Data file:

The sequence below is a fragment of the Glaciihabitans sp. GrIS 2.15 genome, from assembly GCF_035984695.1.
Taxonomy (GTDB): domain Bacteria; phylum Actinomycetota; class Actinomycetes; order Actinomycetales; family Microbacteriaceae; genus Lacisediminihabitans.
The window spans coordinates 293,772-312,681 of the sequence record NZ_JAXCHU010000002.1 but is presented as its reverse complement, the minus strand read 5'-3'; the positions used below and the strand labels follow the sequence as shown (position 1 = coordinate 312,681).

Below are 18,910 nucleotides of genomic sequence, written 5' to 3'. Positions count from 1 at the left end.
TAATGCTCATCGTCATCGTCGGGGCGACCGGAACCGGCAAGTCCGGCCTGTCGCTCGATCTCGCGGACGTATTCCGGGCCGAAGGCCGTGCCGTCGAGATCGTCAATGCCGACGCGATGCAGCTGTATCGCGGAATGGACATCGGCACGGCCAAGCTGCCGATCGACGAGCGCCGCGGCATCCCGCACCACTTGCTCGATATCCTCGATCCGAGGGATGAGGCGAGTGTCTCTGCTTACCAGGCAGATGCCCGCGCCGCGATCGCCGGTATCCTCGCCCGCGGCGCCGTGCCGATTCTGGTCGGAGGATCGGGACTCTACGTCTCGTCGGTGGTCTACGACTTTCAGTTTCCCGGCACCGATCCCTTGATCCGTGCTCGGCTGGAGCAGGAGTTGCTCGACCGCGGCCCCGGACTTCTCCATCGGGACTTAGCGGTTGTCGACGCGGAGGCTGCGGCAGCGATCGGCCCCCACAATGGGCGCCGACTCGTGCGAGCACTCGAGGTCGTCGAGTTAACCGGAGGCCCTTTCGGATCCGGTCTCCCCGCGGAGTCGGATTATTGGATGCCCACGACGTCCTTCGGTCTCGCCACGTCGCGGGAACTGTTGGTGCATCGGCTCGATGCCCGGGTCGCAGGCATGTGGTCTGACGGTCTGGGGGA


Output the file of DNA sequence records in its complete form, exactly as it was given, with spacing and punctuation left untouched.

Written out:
The sequence below is a fragment of the Glaciihabitans sp. GrIS 2.15 genome, from assembly GCF_035984695.1.
Taxonomy (GTDB): domain Bacteria; phylum Actinomycetota; class Actinomycetes; order Actinomycetales; family Microbacteriaceae; genus Lacisediminihabitans.
The window spans coordinates 293,772-312,681 of the sequence record NZ_JAXCHU010000002.1 but is presented as its reverse complement, the minus strand read 5'-3'; the positions used below and the strand labels follow the sequence as shown (position 1 = coordinate 312,681).

Below are 18,910 nucleotides of genomic sequence, written 5' to 3'. Positions count from 1 at the left end.
TAATGCTCATCGTCATCGTCGGGGCGACCGGAACCGGCAAGTCCGGCCTGTCGCTCGATCTCGCGGACGTATTCCGGGCCGAAGGCCGTGCCGTCGAGATCGTCAATGCCGACGCGATGCAGCTGTATCGCGGAATGGACATCGGCACGGCCAAGCTGCCGATCGACGAGCGCCGCGGCATCCCGCACCACTTGCTCGATATCCTCGATCCGAGGGATGAGGCGAGTGTCTCTGCTTACCAGGCAGATGCCCGCGCCGCGATCGCCGGTATCCTCGCCCGCGGCGCCGTGCCGATTCTGGTCGGAGGATCGGGACTCTACGTCTCGTCGGTGGTCTACGACTTTCAGTTTCCCGGCACCGATCCCTTGATCCGTGCTCGGCTGGAGCAGGAGTTGCTCGACCGCGGCCCCGGACTTCTCCATCGGGACTTAGCGGTTGTCGACGCGGAGGCTGCGGCAGCGATCGGCCCCCACAATGGGCGCCGACTCGTGCGAGCACTCGAGGTCGTCGAGTTAACCGGAGGCCCTTTCGGATCCGGTCTCCCCGCGGAGTCGGATTATTGGATGCCCACGACGTCCTTCGGTCTCGCCACGTCGCGGGAACTGTTGGTGCATCGGCTCGATGCCCGGGTCGCAGGCATGTGGTCTGACGGTCTGGGGGA